64 CBI (July 2016). The Right Combination: CBI/Pearson Education and Skills Survey 2016. London: Pearson, p. 32.

    65 According to Hodgen et al., these categories may be defined as follows: ‘High demand. Subjects for which a level 3 mathematics qualification, usually A or AS level, is in most cases essential. Subject Groups: Engineering and technology, Mathematical sciences, Physical sciences. Medium demand. Subjects which need mathematics, but where the demands are usually not as high as for the high demand subjects. In many cases the primary need is for statistics and the ability to analyse and interpret data. Subject Groups: Agriculture and related subjects, Architecture, building and planning, Biological sciences, Business and administrative studies, Computer science, Education, Medicine and dentistry, Social studies, Subjects allied to medicine, Veterinary science. Low demand. Subjects with generally low mathematical demands. Subject Groups: Combined/general subjects, Creative arts and design, Historical and philosophical studies, Languages, Law, Mass communications and documentation.’ Hodgen, J., Adkins, M. and Tomei, A. (2017). The Mathematical Backgrounds of Undergraduates: Interim Report. Nottingham: University of Nottingham.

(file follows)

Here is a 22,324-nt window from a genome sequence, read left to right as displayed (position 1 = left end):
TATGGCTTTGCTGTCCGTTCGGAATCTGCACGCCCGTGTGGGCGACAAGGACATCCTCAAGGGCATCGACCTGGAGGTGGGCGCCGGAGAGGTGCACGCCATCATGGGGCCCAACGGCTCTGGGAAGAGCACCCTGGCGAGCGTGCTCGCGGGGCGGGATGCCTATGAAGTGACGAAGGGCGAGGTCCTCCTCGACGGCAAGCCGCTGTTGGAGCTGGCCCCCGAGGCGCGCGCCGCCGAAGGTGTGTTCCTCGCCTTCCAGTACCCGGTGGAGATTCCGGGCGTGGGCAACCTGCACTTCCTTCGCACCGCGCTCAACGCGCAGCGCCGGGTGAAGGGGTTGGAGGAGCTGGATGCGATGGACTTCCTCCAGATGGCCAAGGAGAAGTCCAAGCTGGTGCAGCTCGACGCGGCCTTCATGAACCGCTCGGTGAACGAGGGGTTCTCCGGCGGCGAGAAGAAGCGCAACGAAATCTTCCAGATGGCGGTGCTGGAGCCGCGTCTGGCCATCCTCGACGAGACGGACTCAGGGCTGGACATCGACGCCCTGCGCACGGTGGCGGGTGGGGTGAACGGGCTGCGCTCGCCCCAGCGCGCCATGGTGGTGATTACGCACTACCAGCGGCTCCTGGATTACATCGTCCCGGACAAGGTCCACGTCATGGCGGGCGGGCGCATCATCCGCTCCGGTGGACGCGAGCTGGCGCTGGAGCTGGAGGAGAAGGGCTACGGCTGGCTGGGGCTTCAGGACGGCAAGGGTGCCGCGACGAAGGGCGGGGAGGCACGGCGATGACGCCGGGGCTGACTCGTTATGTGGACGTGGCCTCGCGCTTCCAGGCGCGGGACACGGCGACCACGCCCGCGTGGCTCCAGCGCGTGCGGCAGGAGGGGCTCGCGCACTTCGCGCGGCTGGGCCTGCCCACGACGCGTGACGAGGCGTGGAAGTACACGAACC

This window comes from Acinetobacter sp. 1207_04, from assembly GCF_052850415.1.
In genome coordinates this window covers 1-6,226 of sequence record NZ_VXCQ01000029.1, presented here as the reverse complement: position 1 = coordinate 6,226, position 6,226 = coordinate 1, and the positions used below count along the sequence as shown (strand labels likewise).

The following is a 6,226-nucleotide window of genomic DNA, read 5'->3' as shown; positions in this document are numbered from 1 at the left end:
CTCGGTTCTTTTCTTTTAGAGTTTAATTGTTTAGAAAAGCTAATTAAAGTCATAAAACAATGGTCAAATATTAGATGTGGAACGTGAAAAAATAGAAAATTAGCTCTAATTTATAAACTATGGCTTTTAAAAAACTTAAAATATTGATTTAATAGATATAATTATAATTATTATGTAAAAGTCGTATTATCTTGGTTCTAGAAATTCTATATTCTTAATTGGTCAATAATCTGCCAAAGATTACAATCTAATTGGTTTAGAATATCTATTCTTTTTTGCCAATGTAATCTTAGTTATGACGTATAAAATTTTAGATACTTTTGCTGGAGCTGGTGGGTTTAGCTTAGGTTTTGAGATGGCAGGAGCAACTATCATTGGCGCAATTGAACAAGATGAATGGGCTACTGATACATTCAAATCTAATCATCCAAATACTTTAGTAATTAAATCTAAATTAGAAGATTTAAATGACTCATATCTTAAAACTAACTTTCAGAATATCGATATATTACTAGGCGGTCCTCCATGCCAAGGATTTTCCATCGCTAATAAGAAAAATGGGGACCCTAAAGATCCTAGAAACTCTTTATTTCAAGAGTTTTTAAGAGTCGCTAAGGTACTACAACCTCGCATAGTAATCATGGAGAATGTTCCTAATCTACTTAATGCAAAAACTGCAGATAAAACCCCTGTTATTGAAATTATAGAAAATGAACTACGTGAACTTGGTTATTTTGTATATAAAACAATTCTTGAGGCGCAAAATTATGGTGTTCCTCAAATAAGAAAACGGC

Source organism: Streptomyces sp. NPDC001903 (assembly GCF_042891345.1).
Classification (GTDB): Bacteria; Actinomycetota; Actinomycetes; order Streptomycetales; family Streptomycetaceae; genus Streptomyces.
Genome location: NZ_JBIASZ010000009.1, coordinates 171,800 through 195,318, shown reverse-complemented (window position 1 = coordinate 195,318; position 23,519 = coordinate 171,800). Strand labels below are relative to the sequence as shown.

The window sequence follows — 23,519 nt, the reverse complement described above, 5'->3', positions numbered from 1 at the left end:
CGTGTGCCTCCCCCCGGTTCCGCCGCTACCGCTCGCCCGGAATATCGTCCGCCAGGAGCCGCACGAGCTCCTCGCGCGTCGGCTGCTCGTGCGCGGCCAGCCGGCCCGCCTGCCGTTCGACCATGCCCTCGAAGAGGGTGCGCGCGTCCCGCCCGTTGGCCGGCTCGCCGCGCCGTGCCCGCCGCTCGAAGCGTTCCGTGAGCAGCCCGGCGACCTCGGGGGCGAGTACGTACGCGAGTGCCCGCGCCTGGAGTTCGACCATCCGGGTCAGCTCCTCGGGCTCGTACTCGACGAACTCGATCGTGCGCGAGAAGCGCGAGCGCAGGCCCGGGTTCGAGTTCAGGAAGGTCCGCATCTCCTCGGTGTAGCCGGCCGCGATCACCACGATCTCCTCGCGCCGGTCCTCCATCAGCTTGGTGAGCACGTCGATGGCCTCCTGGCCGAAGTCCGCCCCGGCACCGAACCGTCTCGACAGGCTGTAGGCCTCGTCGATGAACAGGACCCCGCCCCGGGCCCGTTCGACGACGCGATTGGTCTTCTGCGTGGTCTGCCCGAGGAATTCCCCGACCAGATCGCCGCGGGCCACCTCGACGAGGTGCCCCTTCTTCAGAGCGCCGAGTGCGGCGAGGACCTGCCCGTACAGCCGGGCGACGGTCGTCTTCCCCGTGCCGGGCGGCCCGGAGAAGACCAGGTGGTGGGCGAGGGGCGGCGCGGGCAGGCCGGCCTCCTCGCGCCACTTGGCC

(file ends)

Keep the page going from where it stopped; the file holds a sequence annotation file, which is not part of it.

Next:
66 Table created using data and concepts from: Hodgen, Adkins and Tomei (2017). The Mathematical Backgrounds of Undergraduates: Interim Report. According to Hodgen et al., these data cover the ‘mathematical attainment for all honours students from the English GSCE cohort of 2007/2008, who completed A-level between 2008/2009 and 2010/2011’ (pp. 4 & 5).

    67 Data sourced from Table 8: Proportion of undergraduate intake with A level mathematics, by degree subject, in Hillman, J. (2014). Mathematics after 16: The State of Play, Challenges, and Ways Ahead. London: Nuffield Foundation, p. 22. Please note: Hillman’s data are based on 2007 and 2010 UCAS data for UK-domiciled higher education applicants. Scotland is not covered by these data.

    68 This graph uses new data to update a graph (Figure 2) originally created by Hillman in Hillman (2014). Mathematics after 16: The State of Play, Challenges, and Ways Ahead, p. 9. New data are sourced from https://www.jcq.org.uk/examination-results/a-levels/. Scotland is not covered by these data.

    69 The 2017 Autumn Budget states that ‘The government will … reward schools and colleges who support their students to study maths by giving them £600 for every extra pupil who decides to take Maths or Further Maths A levels or Core Maths – with over £80 million available initially, and no cap on numbers.’ See Section 5.8, Autumn Budget 2017, HM Treasury. Available at: https://www.gov.uk/government/publications/autumn-budget-2017-documents/autumn-budget-2017.